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May 01, 2018

Impact of Land Use Planning on Property Assessment

Impact of Land Use Planning on Property Assessment
As planners it is important we understand how the plans we create and implement have a real impact on both property owners and municipalities who rely on accurate property assessments to generate tax revenues. By virtue of their nature, planning policies, which regulate or restrict land uses, have the potential to drastically influence the value of properties.

Under the Assessment Act, all Real Property in Ontario (also referred to as “Land”) is liable to assessment and taxation (subject to certain exemptions) based on its current value. Current value 
Definition of Land & Real Property Under the Assessment Act
to the amount a willing buyer would pay to a willing seller to purchase a property as of the legislated valuation date. 

In Ontario, assessments are updated every four years. For the 2017-2020 property tax years, the current value of a property would reflect its market value as of January 1, 2016. 

In most cases the current value of a property will reflect the designation and/or zoning on the property and its current use (i.e. a detached dwelling). In some instances, however, a property may have value in excess of its current use (i.e. a detached dwelling on a double lot that can be demolished and replaced with two detached dwellings). For underutilized properties such as these, or for properties that are in the process of transitioning from one use to another (i.e. an employment land conversion), the applicable planning policies are particularly important as they help to provide insight into the future potential of the property.

Official Plans by definition describe a region’s or municipality’s policies on how land in their community may be used now and in the future. As such, the designation applied to properties under an Official Plan or Secondary Plan can have an immediate impact on the future potential of that property and its associated value.

For example, under the Growth Plan policies, which direct development to Settlement Areas, the inclusion of a property within a Settlement Area boundary can immediately and substantially increase the value of a parcel of land. Similarly, a property that is located within the bounds of a designated Urban Growth Centre may have a much larger capacity to accommodate additional growth (and an expectation that it will do so) than an adjacent property that is designated as Stable Residential.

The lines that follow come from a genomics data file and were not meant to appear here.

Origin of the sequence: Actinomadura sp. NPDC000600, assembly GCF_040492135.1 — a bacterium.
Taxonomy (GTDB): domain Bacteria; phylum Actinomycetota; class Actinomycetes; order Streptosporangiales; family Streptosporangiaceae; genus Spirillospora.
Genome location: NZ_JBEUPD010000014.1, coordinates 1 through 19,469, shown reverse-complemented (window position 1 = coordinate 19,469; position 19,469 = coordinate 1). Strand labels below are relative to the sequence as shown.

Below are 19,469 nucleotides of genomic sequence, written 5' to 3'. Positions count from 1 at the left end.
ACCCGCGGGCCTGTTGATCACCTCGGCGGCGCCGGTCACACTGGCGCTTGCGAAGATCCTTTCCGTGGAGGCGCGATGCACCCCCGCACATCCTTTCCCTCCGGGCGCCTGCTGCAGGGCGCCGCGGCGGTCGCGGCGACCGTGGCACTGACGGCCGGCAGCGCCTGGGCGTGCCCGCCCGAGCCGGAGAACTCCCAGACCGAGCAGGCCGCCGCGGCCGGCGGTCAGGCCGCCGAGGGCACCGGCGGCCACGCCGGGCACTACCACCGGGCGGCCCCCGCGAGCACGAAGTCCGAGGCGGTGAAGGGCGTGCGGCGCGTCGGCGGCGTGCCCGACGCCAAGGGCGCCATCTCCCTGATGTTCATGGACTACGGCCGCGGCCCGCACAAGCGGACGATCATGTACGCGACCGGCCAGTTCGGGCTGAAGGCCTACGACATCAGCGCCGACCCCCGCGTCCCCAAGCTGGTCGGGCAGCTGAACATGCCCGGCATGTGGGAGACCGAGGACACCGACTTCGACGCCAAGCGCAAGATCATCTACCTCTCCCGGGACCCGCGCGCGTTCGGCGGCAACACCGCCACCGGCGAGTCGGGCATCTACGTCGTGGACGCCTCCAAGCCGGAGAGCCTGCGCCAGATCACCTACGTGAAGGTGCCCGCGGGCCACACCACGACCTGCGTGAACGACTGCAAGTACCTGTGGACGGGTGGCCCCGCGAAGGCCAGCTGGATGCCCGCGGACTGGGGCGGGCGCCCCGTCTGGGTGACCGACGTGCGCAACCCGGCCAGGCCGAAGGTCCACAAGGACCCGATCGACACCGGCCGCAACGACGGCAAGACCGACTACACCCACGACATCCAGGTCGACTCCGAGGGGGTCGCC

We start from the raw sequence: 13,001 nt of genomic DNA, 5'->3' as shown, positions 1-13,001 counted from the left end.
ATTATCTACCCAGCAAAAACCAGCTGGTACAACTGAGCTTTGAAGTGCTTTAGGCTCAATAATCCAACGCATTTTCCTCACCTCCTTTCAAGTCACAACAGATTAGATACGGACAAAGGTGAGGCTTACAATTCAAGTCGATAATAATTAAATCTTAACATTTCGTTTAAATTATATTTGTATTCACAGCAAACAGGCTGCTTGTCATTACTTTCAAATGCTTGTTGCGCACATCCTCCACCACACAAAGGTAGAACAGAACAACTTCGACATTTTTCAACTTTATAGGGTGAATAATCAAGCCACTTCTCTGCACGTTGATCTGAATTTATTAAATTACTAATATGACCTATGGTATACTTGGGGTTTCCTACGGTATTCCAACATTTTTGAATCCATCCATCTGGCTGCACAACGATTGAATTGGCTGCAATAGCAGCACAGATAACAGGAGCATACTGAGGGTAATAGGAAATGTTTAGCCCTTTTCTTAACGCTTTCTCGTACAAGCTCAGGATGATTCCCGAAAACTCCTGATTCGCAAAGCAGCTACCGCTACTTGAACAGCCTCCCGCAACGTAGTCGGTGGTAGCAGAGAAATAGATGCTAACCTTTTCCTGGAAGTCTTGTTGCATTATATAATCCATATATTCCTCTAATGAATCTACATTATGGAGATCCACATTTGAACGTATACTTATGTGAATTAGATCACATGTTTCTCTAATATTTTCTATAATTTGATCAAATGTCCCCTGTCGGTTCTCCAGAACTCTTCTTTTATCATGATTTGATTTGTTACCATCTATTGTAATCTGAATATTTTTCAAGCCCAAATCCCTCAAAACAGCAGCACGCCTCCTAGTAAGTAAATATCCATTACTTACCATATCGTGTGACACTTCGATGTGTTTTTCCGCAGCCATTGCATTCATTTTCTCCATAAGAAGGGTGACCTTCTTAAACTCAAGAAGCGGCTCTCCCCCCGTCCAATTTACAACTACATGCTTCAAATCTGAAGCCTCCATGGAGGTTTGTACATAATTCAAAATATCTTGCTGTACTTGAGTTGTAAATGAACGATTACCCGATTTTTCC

Assessment System in Ontario

More specifically, the potential use of a property and its associated value may vary on a site-by-site basis, within a particular Official Plan designation due to anticipated densities, the nature of adjacent properties, or the presence of barriers to development (i.e. irregular lot configurations, Natural Heritage features or listed Heritage structures).

When a property is being fully and appropriately utilized and there are many comparable sales in the immediate area, determining the value is fairly straightforward. However, for properties which are being purchased for redevelopment, or land uses which do not regularly transact on the open market, MPAC must look to a variety of other sources to determine the current value, not the least of which include planning policies, regulations and guidelines.

Who is MPAC?

The Municipal Property Assessment Corporation (MPAC) is an independent, not-for-profit corporation funded by Ontario municipalities. It is the largest assessment jurisdiction in North America and is responsible for assessing and classifying more than 5 million properties in compliance with the Assessment Act and regulations set out by the Government of Ontario. Assessed values are used by municipalities to calculate property taxes. There are several main components in Ontario’s property assessment taxation system. Each plays an important role.
To learn more about MPAC and how it assesses properties please visit

The views expressed in this blog post are those of the author(s), and may not reflect the position of the Ontario Professional Planners Institute.

Post by Uzo Rossouw, RPP and John Chmielewski

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